How Many Calories Do Chess Players Burn In A Day? Study Reveals Staggering Number
A chess player can burn 6000 calories in a day while competing in a tournament, a study has revealed.
The entire India is proud of the manner in which young Grandmaster R Praggnanandhaa played in the FIDE Chess World Cup, going all the way to the final. Although players don't have to physically move much in the game of chess, the sort of pressure the game puts on their minds, and the sheer amount of focus it puts on their brains is relentless. Though the players don't exert as much physical effort as cricketers, footballers or tennis players do, a study has revealed the stunning amount of calories a chess player can burn in a day.
As per a report in ESPN, Uzbekistan's Rustam Kasimdzhanov walked away from a six-game world championship having lost 17 pounds in 2004. In 2018, a study done by Polar, a US-based company that tracks heart rates, revealed that 21-year-old Russian grandmaster Mikhail Antipov had burned 560 calories in just two hours while playing a game of chess.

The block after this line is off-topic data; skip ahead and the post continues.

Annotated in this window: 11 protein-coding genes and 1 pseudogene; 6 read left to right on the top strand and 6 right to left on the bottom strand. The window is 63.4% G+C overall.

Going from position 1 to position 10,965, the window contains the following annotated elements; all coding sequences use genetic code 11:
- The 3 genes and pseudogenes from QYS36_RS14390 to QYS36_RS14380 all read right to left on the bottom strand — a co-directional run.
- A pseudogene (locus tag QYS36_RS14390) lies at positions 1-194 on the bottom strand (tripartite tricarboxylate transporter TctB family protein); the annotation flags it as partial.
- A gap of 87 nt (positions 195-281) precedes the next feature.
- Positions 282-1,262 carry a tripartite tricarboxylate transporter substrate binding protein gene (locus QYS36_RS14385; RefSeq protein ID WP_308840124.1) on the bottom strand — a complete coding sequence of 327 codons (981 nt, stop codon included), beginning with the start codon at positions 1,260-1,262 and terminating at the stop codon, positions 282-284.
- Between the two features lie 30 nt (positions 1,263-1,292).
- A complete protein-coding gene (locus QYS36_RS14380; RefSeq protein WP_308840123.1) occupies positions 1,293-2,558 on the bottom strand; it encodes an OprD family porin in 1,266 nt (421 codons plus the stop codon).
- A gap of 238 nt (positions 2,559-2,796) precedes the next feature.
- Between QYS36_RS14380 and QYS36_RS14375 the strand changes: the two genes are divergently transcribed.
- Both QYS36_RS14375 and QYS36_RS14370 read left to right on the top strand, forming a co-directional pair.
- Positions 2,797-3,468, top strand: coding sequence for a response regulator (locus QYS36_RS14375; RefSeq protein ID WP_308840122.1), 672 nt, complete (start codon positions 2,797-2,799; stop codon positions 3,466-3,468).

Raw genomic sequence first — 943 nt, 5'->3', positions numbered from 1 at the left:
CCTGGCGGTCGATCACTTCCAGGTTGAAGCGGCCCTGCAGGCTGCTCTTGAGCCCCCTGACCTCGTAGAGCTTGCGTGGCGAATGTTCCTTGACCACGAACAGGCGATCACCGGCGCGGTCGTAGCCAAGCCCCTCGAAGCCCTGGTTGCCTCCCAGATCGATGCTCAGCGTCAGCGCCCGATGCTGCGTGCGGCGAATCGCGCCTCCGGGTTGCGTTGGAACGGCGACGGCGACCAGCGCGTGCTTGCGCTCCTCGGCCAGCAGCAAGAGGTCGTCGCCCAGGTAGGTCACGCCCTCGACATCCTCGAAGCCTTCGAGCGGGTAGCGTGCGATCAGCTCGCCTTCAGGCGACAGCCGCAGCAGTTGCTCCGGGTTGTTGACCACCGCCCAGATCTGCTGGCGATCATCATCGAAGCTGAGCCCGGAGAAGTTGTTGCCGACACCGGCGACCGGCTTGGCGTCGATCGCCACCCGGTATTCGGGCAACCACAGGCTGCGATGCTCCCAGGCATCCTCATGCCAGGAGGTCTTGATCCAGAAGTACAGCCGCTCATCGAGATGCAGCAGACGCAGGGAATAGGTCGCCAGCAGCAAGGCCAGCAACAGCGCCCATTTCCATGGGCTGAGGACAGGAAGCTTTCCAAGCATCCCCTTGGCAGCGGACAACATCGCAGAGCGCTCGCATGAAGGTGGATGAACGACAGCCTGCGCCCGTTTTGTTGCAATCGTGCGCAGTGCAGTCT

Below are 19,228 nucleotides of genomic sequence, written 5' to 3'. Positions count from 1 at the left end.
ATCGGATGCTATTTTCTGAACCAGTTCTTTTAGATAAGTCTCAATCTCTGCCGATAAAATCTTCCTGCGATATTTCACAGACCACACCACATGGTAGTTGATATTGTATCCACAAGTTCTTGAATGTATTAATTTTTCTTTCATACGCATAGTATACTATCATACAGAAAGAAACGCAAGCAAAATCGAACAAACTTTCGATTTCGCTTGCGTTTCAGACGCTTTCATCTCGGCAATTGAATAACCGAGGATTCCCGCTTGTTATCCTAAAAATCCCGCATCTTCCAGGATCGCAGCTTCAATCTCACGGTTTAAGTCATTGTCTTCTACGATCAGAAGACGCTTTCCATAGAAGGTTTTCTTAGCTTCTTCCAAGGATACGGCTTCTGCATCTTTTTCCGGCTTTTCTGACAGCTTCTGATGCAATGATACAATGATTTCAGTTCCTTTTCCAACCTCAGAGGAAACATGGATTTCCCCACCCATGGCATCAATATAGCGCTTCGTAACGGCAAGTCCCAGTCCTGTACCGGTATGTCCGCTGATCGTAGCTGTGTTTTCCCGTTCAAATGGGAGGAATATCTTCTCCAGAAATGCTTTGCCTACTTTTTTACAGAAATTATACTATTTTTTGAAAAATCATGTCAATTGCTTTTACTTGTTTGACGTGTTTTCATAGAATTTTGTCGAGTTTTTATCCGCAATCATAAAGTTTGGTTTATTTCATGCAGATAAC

Another study by Robert Sapolsky, who studies stress in primates at Stanford University, claims that a chess player can burn 6,000 calories in a single day while playing in a tournament. To put things into context, an average person generally consumes 2,000 calories in a single day.
But, what makes the chess players burn so many calories by just sitting?
Sapolsky claims that the breathing rates of players can triple during competition while blood pressure also elevates to incredible highs. Despite not moving much, players also experience muscle contractions before, during, and after major tournaments.
"Grandmasters sustain elevated blood pressure for hours in the range found in competitive marathon runners," Sapolsky said in the study.
With physical fitness and mind performance being inter-related, players also work hard in the gym to be at their best.
As per chess commentator Maurice Ashley, even India's first Grandmaster Viswanathan Anand does a cardio workout each night for two hours to tire himself out, hoping to not get dreams about chess.
When it comes to the current World No. 1 Magnus Carlsen, he had to cut back on orange juice during games in order to keep his blood sugar at a reasonable level. The Norwegian has reportedly also developed an optimal way to sit during competition to achieve 'equilibrium' between mind and body.